Can compulsion work? What history has to say about raising the school leaving age
Nicola Sheldon |
By the autumn of 2008, it seems likely the school-leaving age will have been raised to 18, though compulsory attendance will not be enforced until 2013-15. The absence rate for year 11 pupils (aged 15-16) is currently over 10% and in 'schools facing challenging circumstances' even higher - leading some to argue that the leaving age should be reduced to 14 from the current 16. They claim the legislation will result simply in 'warehousing' truculent youth rather than producing the workers of tomorrow. Current participation rates in post-16 education and training have hardly shifted since the early 1990s. The introduction of legal compulsion can be seen as a 'final effort' to reach the reluctant 23% of 16-18s who don't do any education or training once they leave school. It is probable that the 'final few' will be fairly resistant to legal penalties for not attending their post-16 courses - so is it a realistic policy?
Proposals to extend the years of compulsory schooling have always attracted loud and influential opposition. The result has been governmental caution. In 1899, when the Robson Act raised the effective leaving age to 13, half-time working was allowed to continue at age 12 and the seasonal needs of agriculture were accommodated. In 1918, the Fisher Act raised it to 14, which left most working-class children with no secondary education. The War prevented it being raised to 15 until 1947 and even then, critics claimed the post-war world had neither the buildings nor the trained teachers to cope with the extra pupils. In 1972, teaching unions, chief police officers and even prominent politicians such as Nigel Lawson argued there would be a surge of truancy and a rise in the juvenile crime rate if young people were kept at school to the age of 16 (The Times 05/05/1971). In fact, the lack of any perceptible jump in truancy rates after each successive rise in the leaving age would seem to prove the value of the law as a 'signal' which most of the population soon accepts. Despite the dire predictions, the additional year of schooling introduced in 1947 and 1972 did not cause revolution in the classroom or on the streets. Then as now, acceptance of more schooling was helped by a delay in implementation for several years in each case. For instance, the intention to raise the leaving age to 16 was proposed by government as early as 1964, passed into law in 1969 but not implemented until 1972. Delay defuses opposition and allows time for parents, schools and pupils to accept the change and at the same time, governments defer the collateral costs involved.
Raising the school leaving age has always been part of a wider economic and social policy aimed at boosting the skills and employability of young people and reducing crime, anti-social behaviour and delinquency. Each successive increase in years of schooling has been accompanied by grand (and potentially costly) plans to ensure the extra years produce a better-qualified workforce. It is this elusive goal which has proved the most challenging aspect of the policy to extend the years of schooling. Although compelling attendance has not proved as problematic as critics have forecast, governments have found it much more difficult to improve the quality of education or training offered to those retained in school longer. The 1918 Act promised continuation schools as a bridge from the classroom to the workplace. The plan came to nothing in the face of a coalition of apathy from employers, working-class parents and young people themselves. In 1947, great hopes were entertained that technical education could provide the 'lost momentum' for working-class youth who failed to get into the prized grammar schools. Secondary moderns, cheap and cheerful, proved more cost-effective for LEAs, so the technical schools fell by the wayside. By the 1970s, the problem was seen as a qualifications issue. Since those who gained O levels tended to stay on at school to do A levels, the answer was to provide a qualification for those with lower abilities to encourage them to stay on as well - the result, the Certificate of Extended Education (CEE), never caught on and was quietly dropped.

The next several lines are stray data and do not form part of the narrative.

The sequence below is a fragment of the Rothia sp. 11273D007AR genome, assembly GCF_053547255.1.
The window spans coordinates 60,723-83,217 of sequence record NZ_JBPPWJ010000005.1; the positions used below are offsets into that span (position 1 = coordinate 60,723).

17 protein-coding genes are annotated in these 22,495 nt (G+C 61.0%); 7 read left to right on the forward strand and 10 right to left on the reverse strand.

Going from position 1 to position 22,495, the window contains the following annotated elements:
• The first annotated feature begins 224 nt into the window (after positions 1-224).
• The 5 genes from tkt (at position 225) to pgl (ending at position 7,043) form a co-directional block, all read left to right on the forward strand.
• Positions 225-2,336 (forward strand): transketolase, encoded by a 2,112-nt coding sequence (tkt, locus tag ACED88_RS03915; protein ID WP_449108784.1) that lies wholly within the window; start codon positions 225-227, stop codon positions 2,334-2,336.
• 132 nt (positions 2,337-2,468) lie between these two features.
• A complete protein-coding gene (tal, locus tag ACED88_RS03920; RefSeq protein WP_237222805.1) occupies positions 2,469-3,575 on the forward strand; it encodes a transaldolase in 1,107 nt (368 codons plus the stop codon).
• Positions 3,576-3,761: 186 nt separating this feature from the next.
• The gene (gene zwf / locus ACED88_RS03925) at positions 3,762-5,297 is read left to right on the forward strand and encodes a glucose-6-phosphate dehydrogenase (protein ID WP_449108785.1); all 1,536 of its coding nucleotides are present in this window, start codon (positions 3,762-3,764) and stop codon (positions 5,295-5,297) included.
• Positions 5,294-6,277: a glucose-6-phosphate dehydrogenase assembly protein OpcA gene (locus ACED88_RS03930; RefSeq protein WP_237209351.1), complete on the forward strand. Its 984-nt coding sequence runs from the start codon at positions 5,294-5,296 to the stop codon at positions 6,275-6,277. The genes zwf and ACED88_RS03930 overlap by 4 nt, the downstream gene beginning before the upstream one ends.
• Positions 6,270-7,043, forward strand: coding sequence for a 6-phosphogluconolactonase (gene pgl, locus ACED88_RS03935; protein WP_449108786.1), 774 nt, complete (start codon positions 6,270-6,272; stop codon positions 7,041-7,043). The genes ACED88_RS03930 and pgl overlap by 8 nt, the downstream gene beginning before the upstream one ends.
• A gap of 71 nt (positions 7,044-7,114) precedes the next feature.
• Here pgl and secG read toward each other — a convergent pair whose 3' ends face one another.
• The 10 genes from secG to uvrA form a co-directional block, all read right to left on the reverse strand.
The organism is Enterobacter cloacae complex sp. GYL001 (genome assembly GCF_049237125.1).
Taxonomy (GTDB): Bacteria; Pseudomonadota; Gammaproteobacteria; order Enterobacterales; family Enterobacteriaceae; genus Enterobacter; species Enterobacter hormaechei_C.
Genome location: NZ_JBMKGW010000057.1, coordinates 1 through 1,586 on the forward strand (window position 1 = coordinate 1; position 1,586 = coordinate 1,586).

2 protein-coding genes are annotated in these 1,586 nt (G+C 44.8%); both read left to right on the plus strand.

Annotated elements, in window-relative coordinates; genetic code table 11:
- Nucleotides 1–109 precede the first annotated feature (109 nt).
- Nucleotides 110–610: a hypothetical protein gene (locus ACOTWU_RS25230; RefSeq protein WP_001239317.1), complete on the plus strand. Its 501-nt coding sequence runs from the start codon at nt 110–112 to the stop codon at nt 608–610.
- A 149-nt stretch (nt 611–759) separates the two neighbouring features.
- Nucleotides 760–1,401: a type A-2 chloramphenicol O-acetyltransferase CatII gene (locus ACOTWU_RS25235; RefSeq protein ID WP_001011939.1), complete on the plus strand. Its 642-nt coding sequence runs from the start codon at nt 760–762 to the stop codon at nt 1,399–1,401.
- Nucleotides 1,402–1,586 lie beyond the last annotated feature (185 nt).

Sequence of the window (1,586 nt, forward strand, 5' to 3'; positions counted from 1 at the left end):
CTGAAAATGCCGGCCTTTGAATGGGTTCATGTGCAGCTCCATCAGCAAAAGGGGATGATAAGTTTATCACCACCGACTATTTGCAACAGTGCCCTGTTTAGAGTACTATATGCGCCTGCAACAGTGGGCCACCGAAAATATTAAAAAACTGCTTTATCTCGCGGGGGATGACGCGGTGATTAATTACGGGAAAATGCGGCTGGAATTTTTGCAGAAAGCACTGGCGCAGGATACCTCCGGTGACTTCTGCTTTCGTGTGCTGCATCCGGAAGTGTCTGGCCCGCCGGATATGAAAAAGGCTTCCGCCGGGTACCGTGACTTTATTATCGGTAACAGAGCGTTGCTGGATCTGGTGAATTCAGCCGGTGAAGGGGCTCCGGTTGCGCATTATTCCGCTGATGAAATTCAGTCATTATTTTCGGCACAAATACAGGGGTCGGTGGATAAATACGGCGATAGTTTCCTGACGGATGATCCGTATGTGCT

Critics of the current proposals such as Professor Alison Wolf claim compulsion will not help to improve the job prospects of those forced to stay in the education system. Politicians know that the 'curriculum', whether college or employment-based, is even more important than in the past for the group of 'hard-to-reach' young people they are now targeting. Over the past twenty years, the vocational curriculum has been revised several times over, to the intense frustration of teachers and students and to the utter confusion of many employers. In the future, effectively co-ordinating mixed 'job and training' schemes could prove challenging and fining young people who truant will not encourage them to value learning. Historical precedent implies that most will comply and attend school, college or training centre. There will be truants but there will also be more official 'supervision' by local authorities and teachers or trainers because students cannot just opt out of the system. However, the real question is whether this Government will do any better than its predecessors in fulfilling its promises about the quality of what's on offer when they do turn up.
About the author
Nicola Sheldon is currently a Post-doctoral Research Fellow of St Hilda's College, Oxford, where she specialises in historical research into policies on school attendance. She is funded by the ESRC. She has been chair of governors for an Oxford secondary school and formerly worked in senior management in further education for 16 years. firstname.lastname@example.org